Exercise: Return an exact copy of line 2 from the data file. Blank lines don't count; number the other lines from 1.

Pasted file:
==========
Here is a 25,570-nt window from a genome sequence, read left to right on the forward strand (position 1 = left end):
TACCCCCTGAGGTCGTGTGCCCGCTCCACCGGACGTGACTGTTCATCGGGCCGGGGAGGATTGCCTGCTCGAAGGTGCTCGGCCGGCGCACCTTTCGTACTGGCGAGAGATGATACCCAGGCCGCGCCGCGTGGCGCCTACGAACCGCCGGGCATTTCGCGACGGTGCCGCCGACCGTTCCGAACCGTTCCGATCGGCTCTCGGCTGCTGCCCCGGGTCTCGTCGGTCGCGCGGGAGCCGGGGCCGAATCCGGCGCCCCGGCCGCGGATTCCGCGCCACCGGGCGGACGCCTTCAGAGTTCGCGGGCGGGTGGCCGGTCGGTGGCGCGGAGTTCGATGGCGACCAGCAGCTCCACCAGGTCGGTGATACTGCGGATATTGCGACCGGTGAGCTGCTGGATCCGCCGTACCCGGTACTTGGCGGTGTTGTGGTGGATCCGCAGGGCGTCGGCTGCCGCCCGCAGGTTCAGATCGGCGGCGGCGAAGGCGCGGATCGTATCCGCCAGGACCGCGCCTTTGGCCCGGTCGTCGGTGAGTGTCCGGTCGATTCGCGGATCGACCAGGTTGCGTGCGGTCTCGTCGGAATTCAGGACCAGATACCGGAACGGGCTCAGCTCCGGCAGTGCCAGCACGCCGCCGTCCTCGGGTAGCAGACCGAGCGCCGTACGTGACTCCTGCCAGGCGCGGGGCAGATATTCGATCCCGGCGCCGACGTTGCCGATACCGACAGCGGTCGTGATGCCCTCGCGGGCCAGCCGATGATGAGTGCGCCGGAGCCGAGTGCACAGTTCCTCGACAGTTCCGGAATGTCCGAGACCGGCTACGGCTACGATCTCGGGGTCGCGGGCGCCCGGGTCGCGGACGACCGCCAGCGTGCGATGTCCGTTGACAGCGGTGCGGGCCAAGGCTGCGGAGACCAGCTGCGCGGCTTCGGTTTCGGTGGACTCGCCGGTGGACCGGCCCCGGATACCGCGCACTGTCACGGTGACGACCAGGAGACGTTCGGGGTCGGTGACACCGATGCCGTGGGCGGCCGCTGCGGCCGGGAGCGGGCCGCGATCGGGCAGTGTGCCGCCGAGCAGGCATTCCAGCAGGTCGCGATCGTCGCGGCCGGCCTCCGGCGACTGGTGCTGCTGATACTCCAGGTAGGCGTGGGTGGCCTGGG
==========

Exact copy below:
TACCCCCTGAGGTCGTGTGCCCGCTCCACCGGACGTGACTGTTCATCGGGCCGGGGAGGATTGCCTGCTCGAAGGTGCTCGGCCGGCGCACCTTTCGTACTGGCGAGAGATGATACCCAGGCCGCGCCGCGTGGCGCCTACGAACCGCCGGGCATTTCGCGACGGTGCCGCCGACCGTTCCGAACCGTTCCGATCGGCTCTCGGCTGCTGCCCCGGGTCTCGTCGGTCGCGCGGGAGCCGGGGCCGAATCCGGCGCCCCGGCCGCGGATTCCGCGCCACCGGGCGGACGCCTTCAGAGTTCGCGGGCGGGTGGCCGGTCGGTGGCGCGGAGTTCGATGGCGACCAGCAGCTCCACCAGGTCGGTGATACTGCGGATATTGCGACCGGTGAGCTGCTGGATCCGCCGTACCCGGTACTTGGCGGTGTTGTGGTGGATCCGCAGGGCGTCGGCTGCCGCCCGCAGGTTCAGATCGGCGGCGGCGAAGGCGCGGATCGTATCCGCCAGGACCGCGCCTTTGGCCCGGTCGTCGGTGAGTGTCCGGTCGATTCGCGGATCGACCAGGTTGCGTGCGGTCTCGTCGGAATTCAGGACCAGATACCGGAACGGGCTCAGCTCCGGCAGTGCCAGCACGCCGCCGTCCTCGGGTAGCAGACCGAGCGCCGTACGTGACTCCTGCCAGGCGCGGGGCAGATATTCGATCCCGGCGCCGACGTTGCCGATACCGACAGCGGTCGTGATGCCCTCGCGGGCCAGCCGATGATGAGTGCGCCGGAGCCGAGTGCACAGTTCCTCGACAGTTCCGGAATGTCCGAGACCGGCTACGGCTACGATCTCGGGGTCGCGGGCGCCCGGGTCGCGGACGACCGCCAGCGTGCGATGTCCGTTGACAGCGGTGCGGGCCAAGGCTGCGGAGACCAGCTGCGCGGCTTCGGTTTCGGTGGACTCGCCGGTGGACCGGCCCCGGATACCGCGCACTGTCACGGTGACGACCAGGAGACGTTCGGGGTCGGTGACACCGATGCCGTGGGCGGCCGCTGCGGCCGGGAGCGGGCCGCGATCGGGCAGTGTGCCGCCGAGCAGGCATTCCAGCAGGTCGCGATCGTCGCGGCCGGCCTCCGGCGACTGGTGCTGCTGATACTCCAGGTAGGCGTGGGTGGCCTGGG